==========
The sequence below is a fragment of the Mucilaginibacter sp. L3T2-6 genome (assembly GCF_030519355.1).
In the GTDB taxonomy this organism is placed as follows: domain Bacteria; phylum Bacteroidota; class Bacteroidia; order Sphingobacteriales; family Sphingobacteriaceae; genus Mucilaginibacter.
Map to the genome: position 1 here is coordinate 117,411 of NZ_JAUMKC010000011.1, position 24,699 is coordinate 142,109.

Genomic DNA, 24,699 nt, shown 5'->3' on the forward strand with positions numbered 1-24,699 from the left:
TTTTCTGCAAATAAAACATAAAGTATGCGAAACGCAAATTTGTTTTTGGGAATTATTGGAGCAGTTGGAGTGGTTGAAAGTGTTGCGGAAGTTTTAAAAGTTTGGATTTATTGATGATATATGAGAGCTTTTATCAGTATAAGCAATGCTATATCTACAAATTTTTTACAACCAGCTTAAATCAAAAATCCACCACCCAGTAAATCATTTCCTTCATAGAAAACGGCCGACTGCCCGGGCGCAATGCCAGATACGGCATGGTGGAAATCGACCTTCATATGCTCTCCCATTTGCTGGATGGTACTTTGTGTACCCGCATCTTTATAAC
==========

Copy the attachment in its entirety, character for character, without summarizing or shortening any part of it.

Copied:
The sequence below is a fragment of the Mucilaginibacter sp. L3T2-6 genome (assembly GCF_030519355.1).
In the GTDB taxonomy this organism is placed as follows: domain Bacteria; phylum Bacteroidota; class Bacteroidia; order Sphingobacteriales; family Sphingobacteriaceae; genus Mucilaginibacter.
Map to the genome: position 1 here is coordinate 117,411 of NZ_JAUMKC010000011.1, position 24,699 is coordinate 142,109.

Genomic DNA, 24,699 nt, shown 5'->3' on the forward strand with positions numbered 1-24,699 from the left:
TTTTCTGCAAATAAAACATAAAGTATGCGAAACGCAAATTTGTTTTTGGGAATTATTGGAGCAGTTGGAGTGGTTGAAAGTGTTGCGGAAGTTTTAAAAGTTTGGATTTATTGATGATATATGAGAGCTTTTATCAGTATAAGCAATGCTATATCTACAAATTTTTTACAACCAGCTTAAATCAAAAATCCACCACCCAGTAAATCATTTCCTTCATAGAAAACGGCCGACTGCCCGGGCGCAATGCCAGATACGGCATGGTGGAAATCGACCTTCATATGCTCTCCCATTTGCTGGATGGTACTTTGTGTACCCGCATCTTTATAAC